Playing with Fire

I am proud to be a Marylander just for the simple fact that our state is a leader in the fight against climate change.  Maryland's Greenhouse Gas Reduction Act (GGRA) rivals the plans of such progressive states as Switzerland in the rapidity envisioned for reducing emissions to fight global warming.  Since GGRA was enacted in 2009, Maryland has actually reduced greenhouse gas (GHG) emissions faster than required by the plan, which calls for a 25% reduction of the 2006 level of emissions by 2020.  We are now at the point where an update to the plan is needed, as the Act must be reapproved in 2016.

Insofar as the real importance of Maryland's plan is not in drawing down emissions, but in showing other states how it is possible to do so while growing the economy, the GGRA is laudable. I do, however, have my reservations as to motives and the ultimate outcome.  It's not that Maryland is just so small as to have little bearing on global warming, it's that, at this point in the game (and more so in 2020, when other states might begin catching on), we cannot reduce atmospheric CO2 enough, fast enough to avoid catastrophe unless we immediately abandon business as usual (and/or put all our hopes in a "hail Mary" geo-engineering program).  By "business as usual," I include the reliance on economic growth for sustainment of the economy.  A major result of capitalistic, exponential growth is that it drives us deeper into fossil fuel dependence, while these limited resources become ever more expensive and environmentally harmful to extract.

Case in point: the Cove Point LNG export facility.  One of the most frequent concerns raised in public hearings held by the Maryland Climate Change Commission was the amount of GHG that would be induced by the facility's operations. Calculations show that this total would negate more than half of the GHG reduction progress made throughout the state since 2006 when the final results of the GGRA are tallied after 2020.  This effect was not included in the GGRA Plan Update, in spite of public input.  Even if it had, much of the effect would be masked by the fact that a good portion of those emissions are "off-shored," either to other states where the gas is shipped from, or to the end users overseas.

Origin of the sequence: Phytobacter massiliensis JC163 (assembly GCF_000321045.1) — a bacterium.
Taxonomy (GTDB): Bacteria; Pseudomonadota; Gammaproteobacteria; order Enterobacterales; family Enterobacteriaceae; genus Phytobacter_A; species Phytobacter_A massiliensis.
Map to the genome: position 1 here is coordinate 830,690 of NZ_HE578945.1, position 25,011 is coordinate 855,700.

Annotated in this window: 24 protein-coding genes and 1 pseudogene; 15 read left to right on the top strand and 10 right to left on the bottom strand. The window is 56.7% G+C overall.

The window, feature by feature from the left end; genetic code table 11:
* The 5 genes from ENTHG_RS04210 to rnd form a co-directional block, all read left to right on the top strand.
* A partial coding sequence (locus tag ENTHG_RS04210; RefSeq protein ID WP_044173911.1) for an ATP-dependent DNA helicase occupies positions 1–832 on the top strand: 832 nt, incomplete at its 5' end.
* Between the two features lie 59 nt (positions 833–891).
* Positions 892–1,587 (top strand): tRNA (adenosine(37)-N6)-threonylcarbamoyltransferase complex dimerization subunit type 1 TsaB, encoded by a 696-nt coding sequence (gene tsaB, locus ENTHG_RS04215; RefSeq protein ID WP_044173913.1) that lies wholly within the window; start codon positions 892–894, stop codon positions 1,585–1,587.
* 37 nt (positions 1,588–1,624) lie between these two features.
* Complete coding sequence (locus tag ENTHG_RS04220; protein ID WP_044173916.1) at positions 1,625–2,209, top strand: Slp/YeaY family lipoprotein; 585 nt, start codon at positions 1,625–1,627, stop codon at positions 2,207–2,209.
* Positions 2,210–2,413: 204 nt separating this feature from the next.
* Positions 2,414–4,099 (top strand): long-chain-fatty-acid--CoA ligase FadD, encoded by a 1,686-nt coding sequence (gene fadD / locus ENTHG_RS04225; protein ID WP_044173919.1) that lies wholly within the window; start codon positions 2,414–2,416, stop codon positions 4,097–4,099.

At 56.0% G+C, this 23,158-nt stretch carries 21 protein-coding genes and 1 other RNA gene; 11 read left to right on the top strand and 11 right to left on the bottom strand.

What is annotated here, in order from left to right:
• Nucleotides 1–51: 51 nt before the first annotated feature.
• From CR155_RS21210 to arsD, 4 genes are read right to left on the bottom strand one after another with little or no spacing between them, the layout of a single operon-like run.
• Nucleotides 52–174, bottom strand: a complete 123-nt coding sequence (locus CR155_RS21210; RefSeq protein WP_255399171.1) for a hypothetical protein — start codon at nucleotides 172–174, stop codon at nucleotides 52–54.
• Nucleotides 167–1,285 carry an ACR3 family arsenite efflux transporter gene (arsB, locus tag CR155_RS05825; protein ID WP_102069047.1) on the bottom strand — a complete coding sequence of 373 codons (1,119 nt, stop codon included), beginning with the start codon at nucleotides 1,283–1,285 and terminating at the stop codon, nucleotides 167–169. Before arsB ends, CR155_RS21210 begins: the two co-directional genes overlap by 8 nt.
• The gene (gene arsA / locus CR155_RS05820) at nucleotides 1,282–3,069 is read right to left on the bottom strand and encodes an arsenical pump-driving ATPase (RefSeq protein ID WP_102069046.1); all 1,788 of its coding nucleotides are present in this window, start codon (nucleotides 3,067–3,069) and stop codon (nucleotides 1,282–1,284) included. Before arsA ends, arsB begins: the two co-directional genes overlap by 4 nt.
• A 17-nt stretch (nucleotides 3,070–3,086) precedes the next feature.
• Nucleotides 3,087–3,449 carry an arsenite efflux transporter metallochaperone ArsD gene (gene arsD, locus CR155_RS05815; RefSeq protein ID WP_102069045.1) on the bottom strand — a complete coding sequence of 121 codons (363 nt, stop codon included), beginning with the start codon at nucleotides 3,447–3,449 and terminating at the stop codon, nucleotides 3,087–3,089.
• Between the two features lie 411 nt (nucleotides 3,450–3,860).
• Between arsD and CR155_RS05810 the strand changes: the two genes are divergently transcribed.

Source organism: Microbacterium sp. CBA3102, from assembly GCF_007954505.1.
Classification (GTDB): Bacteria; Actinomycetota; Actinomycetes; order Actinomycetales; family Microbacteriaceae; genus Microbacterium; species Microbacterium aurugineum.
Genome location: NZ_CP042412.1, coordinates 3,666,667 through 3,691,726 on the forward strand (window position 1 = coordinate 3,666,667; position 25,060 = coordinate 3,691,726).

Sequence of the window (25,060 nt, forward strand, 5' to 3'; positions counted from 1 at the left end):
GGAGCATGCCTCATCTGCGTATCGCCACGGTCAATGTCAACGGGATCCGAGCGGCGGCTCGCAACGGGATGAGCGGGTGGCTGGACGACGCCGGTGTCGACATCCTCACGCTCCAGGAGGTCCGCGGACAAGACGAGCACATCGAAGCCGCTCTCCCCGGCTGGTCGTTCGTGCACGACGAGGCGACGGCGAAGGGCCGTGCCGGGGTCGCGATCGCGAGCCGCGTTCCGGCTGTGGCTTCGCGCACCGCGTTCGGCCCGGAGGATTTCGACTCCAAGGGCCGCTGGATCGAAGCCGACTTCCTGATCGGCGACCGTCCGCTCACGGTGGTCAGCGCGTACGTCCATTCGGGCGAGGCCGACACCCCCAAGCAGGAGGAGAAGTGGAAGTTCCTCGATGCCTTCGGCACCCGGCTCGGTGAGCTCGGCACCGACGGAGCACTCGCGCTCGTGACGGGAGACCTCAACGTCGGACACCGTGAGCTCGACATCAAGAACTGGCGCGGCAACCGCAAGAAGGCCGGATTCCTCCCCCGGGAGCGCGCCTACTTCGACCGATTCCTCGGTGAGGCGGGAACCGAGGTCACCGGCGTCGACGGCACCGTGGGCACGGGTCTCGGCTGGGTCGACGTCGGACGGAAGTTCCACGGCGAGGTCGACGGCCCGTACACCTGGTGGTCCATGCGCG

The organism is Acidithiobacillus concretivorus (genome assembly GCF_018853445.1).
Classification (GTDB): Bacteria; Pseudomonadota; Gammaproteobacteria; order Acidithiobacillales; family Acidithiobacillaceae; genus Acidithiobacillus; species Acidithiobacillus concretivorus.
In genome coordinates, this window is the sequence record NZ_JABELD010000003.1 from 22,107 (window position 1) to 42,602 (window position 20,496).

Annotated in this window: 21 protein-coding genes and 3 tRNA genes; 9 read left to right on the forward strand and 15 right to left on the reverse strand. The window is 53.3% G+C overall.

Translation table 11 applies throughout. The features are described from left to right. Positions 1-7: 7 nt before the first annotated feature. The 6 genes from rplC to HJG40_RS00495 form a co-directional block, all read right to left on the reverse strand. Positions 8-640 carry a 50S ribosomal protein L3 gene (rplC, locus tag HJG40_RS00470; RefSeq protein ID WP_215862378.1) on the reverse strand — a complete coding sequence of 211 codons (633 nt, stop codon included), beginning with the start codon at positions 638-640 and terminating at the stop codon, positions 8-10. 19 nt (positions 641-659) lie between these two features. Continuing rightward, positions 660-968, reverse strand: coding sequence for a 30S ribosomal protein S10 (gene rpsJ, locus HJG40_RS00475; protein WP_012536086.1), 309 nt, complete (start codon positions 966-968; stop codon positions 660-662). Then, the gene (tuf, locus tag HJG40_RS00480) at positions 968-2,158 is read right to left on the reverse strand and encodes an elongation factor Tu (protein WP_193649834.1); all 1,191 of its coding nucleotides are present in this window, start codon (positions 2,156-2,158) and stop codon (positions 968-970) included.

To be fair, it seems that Maryland is not in the least in control of whether the Cove Point expansion takes place. The climate commission considered it to be too much of a hot potato to even address it, and even climate-friendly Governor O'Malley wouldn't challenge it during his term.  This gives me little hope that the District Court of Appeals in Columbia, MD will rule favorably toward the environmental petitioners in their suit to require the FERC to re-evaluate their decision to allow the Cove Point expansion.

It's not that the powers that be really care whether Maryland's economy grows under business-as-usual, it's that they want to continue the bubble economy at the national level as long as possible, at least until it becomes apparent that we have no hope to avoid human extinction other than a "hail Mary" play.

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